Science.gov (United States)

    Kallenbach, Cynthia M.; Frey, Serita D.; Grandy, A. Stuart

    2016-11-01

    Soil organic matter (SOM) and the carbon and nutrients therein drive fundamental submicron- to global-scale biogeochemical processes and influence carbon-climate feedbacks. Consensus is emerging that microbial materials are an important constituent of stable SOM, and new conceptual and quantitative SOM models are rapidly incorporating this view. However, direct evidence demonstrating that microbial residues account for the chemistry, stability and abundance of SOM is still lacking. Further, emerging models emphasize the stabilization of microbial-derived SOM by abiotic mechanisms, while the effects of microbial physiology on microbial residue production remain unclear. Here we provide the first direct evidence that soil microbes produce chemically diverse, stable SOM. We show that SOM accumulation is driven by distinct microbial communities more so than clay mineralogy, where microbial-derived SOM accumulation is greatest in soils with higher fungal abundances and more efficient microbial biomass production.

  9. [Influence of Different Straws Returning with Landfill on Soil Microbial Community Structure Under Dry and Water Farming].

    Science.gov (United States)

    Lan, Mu-ling; Gao, Ming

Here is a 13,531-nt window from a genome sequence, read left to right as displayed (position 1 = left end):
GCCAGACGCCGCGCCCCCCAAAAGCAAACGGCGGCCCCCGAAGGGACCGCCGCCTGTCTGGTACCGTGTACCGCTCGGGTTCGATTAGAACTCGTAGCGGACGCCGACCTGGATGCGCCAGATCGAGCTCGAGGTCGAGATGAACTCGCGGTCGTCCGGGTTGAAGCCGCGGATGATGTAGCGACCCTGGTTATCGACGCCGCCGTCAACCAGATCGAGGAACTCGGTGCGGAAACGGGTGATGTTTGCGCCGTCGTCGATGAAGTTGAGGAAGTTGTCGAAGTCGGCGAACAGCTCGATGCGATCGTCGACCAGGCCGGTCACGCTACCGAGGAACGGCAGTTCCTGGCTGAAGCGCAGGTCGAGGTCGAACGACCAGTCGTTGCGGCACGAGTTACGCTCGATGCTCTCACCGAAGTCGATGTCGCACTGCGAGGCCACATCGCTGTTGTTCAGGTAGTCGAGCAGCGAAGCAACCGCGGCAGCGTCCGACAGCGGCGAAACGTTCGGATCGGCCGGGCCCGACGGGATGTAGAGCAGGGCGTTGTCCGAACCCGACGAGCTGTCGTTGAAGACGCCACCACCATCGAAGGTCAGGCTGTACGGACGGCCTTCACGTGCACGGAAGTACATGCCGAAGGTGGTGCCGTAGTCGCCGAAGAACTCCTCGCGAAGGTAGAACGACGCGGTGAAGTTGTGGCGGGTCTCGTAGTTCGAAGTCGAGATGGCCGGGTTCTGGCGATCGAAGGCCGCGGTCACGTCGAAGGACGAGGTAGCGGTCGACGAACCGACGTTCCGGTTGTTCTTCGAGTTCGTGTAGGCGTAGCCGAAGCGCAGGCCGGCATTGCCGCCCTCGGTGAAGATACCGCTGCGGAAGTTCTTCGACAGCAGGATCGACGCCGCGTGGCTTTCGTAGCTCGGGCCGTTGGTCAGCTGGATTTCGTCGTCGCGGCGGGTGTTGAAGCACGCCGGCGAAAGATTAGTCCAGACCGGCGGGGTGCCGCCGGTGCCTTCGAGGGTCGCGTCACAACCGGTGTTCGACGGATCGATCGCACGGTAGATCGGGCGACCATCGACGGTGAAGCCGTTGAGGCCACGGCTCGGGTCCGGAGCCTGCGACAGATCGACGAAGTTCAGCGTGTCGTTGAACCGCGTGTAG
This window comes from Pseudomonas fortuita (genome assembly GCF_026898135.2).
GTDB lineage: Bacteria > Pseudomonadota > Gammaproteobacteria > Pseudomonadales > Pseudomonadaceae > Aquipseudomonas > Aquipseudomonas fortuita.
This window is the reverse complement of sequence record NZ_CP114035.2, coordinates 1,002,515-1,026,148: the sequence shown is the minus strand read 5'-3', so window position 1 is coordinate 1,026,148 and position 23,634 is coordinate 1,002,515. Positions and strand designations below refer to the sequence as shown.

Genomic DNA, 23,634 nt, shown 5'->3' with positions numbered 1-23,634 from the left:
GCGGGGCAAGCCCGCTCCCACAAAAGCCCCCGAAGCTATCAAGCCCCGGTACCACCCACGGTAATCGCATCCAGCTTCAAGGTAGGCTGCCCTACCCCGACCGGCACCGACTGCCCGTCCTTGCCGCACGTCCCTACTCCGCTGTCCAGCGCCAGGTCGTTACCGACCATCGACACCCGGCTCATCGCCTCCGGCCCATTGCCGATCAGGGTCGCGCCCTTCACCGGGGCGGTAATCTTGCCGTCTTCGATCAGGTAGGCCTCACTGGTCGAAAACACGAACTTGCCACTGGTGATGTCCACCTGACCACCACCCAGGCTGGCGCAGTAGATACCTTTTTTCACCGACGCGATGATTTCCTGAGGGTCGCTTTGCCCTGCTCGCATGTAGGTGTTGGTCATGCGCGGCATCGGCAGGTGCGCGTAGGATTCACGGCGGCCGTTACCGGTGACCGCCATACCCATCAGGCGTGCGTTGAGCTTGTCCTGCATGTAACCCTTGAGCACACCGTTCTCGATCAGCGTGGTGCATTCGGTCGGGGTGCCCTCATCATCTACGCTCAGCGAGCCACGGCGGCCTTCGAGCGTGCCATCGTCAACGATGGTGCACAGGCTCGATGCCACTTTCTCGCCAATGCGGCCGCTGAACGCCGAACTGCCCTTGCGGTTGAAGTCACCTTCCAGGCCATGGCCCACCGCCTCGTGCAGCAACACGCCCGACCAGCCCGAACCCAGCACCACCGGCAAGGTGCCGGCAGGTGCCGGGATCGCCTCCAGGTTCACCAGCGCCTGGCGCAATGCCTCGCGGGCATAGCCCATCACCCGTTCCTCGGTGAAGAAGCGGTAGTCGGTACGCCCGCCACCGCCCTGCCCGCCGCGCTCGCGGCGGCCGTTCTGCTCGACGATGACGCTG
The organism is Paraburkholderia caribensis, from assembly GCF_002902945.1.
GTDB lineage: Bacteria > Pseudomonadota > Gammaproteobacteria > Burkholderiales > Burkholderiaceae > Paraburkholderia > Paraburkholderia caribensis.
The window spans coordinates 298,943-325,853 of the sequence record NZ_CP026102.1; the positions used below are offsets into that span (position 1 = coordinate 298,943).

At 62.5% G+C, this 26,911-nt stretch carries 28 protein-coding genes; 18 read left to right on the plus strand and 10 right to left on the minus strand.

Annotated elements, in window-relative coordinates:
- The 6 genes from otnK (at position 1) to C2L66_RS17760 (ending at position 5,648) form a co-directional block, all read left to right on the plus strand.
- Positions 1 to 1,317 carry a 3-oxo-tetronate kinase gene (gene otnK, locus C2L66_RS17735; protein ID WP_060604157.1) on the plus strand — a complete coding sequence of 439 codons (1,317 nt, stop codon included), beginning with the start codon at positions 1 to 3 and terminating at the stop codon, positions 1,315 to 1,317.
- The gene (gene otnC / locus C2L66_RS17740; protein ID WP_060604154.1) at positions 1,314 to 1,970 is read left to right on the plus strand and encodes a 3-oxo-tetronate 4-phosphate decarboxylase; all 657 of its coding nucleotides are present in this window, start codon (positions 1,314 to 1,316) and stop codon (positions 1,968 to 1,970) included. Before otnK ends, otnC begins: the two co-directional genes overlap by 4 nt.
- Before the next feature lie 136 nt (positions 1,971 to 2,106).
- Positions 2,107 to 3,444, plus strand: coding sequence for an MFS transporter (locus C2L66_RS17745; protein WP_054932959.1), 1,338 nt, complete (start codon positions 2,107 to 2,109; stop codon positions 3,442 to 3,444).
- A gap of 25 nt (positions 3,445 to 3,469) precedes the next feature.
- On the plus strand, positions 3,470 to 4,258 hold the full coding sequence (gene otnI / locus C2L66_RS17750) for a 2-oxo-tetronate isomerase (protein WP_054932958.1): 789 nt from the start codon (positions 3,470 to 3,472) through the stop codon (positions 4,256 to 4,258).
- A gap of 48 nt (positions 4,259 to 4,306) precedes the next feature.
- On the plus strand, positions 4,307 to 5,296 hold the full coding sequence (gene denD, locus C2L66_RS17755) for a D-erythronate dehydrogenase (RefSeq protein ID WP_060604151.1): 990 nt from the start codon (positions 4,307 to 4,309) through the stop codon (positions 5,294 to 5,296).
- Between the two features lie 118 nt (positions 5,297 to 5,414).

2015-11-01

    Based on rice, wheat, corn straw and rape, broad bean green stalk as the research object, using phospholipid fatty acid (PLFA) method, combining principal component analysis method to study the soil microbial quantity, distribution of flora, community structure characteristics under dry and water farming as two different cultivated land use types. The PLFA analysis results showed that: under dry farming, total PLFA quantity ranged 8.35-25.15 nmol x g(-1), showed rape > broad bean > corn > rice > wheat, rape and broad bean significantly increased total PLFA quantity by 1.18 and 1.08 times compared to the treatment without straw; PLFA quantity of bacterial flora in treatments with straws was higher than that without straw, and fungal biomass was significantly increased, so was the species richness of microbial community. Under water faming, the treatments of different straws returning with landfill have improved the PLFA quantity of total soil microbial and flora comparing with the treatment without straw, fungi significantly increased, and species richness of microbial communities value also increased significantly. Total PLFA quantity ranged 4.04-22.19 nmol x g(-1), showed rice > corn > wheat > broad bean > rape, which in rape and broad bean treatments were lower than the treatment without straw; fungal PLFA amount in 5 kinds of straw except broad bean treatment was significantly higher than that of the treatment without straw, bacteria and total PLFA quantity in broad bean processing were significantly lower than those of other treatments, actinomycetes, G+, G- had no significant difference between all treatments; rice, wheat, corn, rape could significantly increase the soil microbial species richness index and dominance index under water faming. The results of principal component analysis showed that broad bean green stalk had the greatest impact on the microbial community structure in the dry soil, rape green stalk and wheat straw had the biggest influence on

  10. Dynamics of soil organic carbon and microbial activity in treated wastewater irrigated agricultural soils along soil profiles

    Science.gov (United States)

    Jüschke, Elisabeth; Marschner, Bernd; Chen, Yona; Tarchitzky, Jorge

    2010-05-01